Please use this identifier to cite or link to this item: https://doi.org/10.2196/23917
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dc.titleThe efficacy of wechat-based parenting training on the psychological well-being of mothers with children with autism during the COVID-19 pandemic: Quasi-experimental study
dc.contributor.authorLiu, Guihua
dc.contributor.authorWang, Shuo
dc.contributor.authorLiao, Jinhua
dc.contributor.authorOu, Ping
dc.contributor.authorHuang, Longsheng
dc.contributor.authorXie, Namei
dc.contributor.authorHe, Yingshuang
dc.contributor.authorLin, Jinling
dc.contributor.authorHe, Hong-Gu
dc.contributor.authorHu, Rongfang
dc.date.accessioned2022-10-11T08:03:39Z
dc.date.available2022-10-11T08:03:39Z
dc.date.issued2021-02-10
dc.identifier.citationLiu, Guihua, Wang, Shuo, Liao, Jinhua, Ou, Ping, Huang, Longsheng, Xie, Namei, He, Yingshuang, Lin, Jinling, He, Hong-Gu, Hu, Rongfang (2021-02-10). The efficacy of wechat-based parenting training on the psychological well-being of mothers with children with autism during the COVID-19 pandemic: Quasi-experimental study. JMIR Mental Health 8 (2) : e23917. ScholarBank@NUS Repository. https://doi.org/10.2196/23917
dc.identifier.issn2368-7959
dc.identifier.urihttps://scholarbank.nus.edu.sg/handle/10635/232144
dc.description.abstractBackground: During the COVID-19 pandemic, special education schools for children in most areas of China were closed between the end of January and the beginning of June in 2020. The sudden interruption in schooling and the pandemic itself caused parents to be anxious and even to panic. Mobile-based parenting skills education has been demonstrated to be an effective method for improving the psychological well-being of mothers with children with autism. However, whether it can improve the psychological states of mothers in the context of the COVID-19 pandemic is a subject that should be urgently investigated. Objective: The aim of this study is to evaluate the efficacy of WeChat-based parenting training on anxiety, depression, parenting stress, and hope in mothers with children with autism, as well as the feasibility of the program during the COVID-19 pandemic. Methods: This was a quasi-experimental trial. A total of 125 mothers with preschool children with autism were recruited in January 2020. The participants were assigned to the control group (n=60), in which they received routine care, or the intervention group (n=65), in which they received the 12-week WeChat-based parenting training plus routine care, according to their preferences. Anxiety, depression, parenting stress, hope, satisfaction, and adherence to the intervention were measured at three timepoints: baseline (T0), postintervention (T1), and a 20-week follow-up (T2). Results: In total, 109 mothers completed the T1 assessment and 104 mothers completed the T2 assessment. The results of the linear mixed model analysis showed statistically significant group × time interaction effects for the intervention on anxiety (F=14.219, P<.001), depression (F=26.563, P<.001), parenting stress (F=68.572, P<.001), and hope (F=197.608, P<.001). Of all mothers in the intervention group, 90.4% (48.8/54) reported that they were extremely satisfied with the WeChat-based parenting training. In total, 40.0% (26/65) logged their progress in home training each week and 61.5% (40/65) logged their progress more than 80% of the time for all 20 weeks. Conclusions: The WeChat-based parenting training is acceptable and appears to be an effective approach for reducing anxiety, depression, and parenting stress, as well as increasing hope in mothers with children with autism during the global COVID-19 pandemic. Future studies with rigorous designs and longer follow-up periods are needed to further detect the effectiveness of the WeChat-based parenting training. © Guihua Liu, Shuo Wang, Jinhua Liao, Ping Ou, Longsheng Huang, Namei Xie, Yingshuang He, Jinling Lin, Hong-Gu He, Rongfang Hu.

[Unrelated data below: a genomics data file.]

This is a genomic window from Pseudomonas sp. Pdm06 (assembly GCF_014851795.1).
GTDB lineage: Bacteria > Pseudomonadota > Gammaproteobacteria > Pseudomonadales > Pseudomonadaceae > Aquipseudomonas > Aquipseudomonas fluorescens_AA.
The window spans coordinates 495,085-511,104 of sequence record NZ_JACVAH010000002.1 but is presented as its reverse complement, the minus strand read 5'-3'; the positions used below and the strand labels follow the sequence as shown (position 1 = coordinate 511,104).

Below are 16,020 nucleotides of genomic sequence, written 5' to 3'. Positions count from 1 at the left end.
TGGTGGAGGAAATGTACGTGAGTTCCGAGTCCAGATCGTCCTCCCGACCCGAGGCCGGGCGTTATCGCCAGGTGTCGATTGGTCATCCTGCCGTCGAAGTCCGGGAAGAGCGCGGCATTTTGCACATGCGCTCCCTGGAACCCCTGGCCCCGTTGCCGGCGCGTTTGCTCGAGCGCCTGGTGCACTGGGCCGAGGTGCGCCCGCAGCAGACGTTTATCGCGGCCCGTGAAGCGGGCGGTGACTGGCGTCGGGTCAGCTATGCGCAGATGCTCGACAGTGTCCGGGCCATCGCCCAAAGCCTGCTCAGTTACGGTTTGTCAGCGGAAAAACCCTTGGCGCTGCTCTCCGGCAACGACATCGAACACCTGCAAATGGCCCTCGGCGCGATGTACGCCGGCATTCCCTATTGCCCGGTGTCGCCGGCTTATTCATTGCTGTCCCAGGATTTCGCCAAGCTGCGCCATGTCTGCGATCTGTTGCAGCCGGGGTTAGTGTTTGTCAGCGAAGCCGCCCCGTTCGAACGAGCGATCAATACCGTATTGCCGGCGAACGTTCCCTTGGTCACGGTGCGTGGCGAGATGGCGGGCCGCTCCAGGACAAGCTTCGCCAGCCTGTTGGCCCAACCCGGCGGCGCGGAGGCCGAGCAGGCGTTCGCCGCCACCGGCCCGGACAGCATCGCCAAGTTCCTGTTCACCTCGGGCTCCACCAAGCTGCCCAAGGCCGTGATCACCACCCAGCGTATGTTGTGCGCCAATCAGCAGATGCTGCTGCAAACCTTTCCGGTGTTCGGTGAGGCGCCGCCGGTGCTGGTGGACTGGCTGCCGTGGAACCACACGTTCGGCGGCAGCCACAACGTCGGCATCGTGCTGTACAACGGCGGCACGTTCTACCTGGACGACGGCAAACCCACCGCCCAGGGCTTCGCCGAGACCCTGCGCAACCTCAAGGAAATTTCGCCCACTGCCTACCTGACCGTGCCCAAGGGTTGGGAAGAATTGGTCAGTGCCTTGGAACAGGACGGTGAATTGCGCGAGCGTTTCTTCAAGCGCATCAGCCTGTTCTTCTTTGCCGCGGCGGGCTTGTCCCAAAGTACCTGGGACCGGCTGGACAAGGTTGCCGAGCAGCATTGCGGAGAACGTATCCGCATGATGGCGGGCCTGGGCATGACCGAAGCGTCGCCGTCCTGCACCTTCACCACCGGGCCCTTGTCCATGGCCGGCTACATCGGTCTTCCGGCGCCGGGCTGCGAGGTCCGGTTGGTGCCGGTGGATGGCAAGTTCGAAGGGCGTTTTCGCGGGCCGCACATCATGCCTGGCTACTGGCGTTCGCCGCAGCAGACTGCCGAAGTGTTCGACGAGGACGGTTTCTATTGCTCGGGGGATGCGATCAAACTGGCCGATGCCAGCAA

dc.publisherJMIR Publications Inc.
dc.rightsAttribution 4.0 International
dc.rights.urihttps://creativecommons.org/licenses/by/4.0/
dc.sourceScopus OA2021
dc.subjectAnxiety
dc.subjectAutism
dc.subjectAutism spectrum disorder
dc.subjectCoronavirus disease 2019
dc.subjectCOVID-19
dc.subjectDepression
dc.subjectMental health
dc.subjectParenting
dc.subjectParenting training
dc.subjectPsychological well-being
dc.subjectSocial media
dc.subjectStress
dc.subjectWeChat
dc.subjectWell-being
dc.typeArticle
dc.contributor.departmentALICE LEE CENTRE FOR NURSING STUDIES
dc.description.doi10.2196/23917
dc.description.sourcetitleJMIR Mental Health
dc.description.volume8
dc.description.issue2
dc.description.pagee23917
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